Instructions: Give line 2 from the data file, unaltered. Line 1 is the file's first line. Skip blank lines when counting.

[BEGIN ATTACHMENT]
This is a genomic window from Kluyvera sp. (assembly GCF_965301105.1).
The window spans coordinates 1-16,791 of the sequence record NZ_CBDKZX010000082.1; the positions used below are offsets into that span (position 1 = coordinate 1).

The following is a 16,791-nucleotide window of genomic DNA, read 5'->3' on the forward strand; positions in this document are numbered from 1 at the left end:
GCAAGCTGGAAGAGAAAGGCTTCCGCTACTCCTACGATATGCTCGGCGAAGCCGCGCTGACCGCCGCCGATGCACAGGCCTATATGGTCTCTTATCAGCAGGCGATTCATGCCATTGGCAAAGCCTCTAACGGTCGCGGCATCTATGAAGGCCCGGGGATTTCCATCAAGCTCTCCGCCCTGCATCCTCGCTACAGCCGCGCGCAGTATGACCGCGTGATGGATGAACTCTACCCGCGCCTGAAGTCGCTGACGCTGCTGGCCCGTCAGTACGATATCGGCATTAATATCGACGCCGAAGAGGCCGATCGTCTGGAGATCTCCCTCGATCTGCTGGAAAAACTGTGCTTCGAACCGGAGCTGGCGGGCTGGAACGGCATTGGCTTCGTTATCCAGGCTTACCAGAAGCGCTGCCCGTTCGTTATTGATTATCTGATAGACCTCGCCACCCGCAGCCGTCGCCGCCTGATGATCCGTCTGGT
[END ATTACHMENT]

The window spans coordinates 1-16,791 of the sequence record NZ_CBDKZX010000082.1; the positions used below are offsets into that span (position 1 = coordinate 1).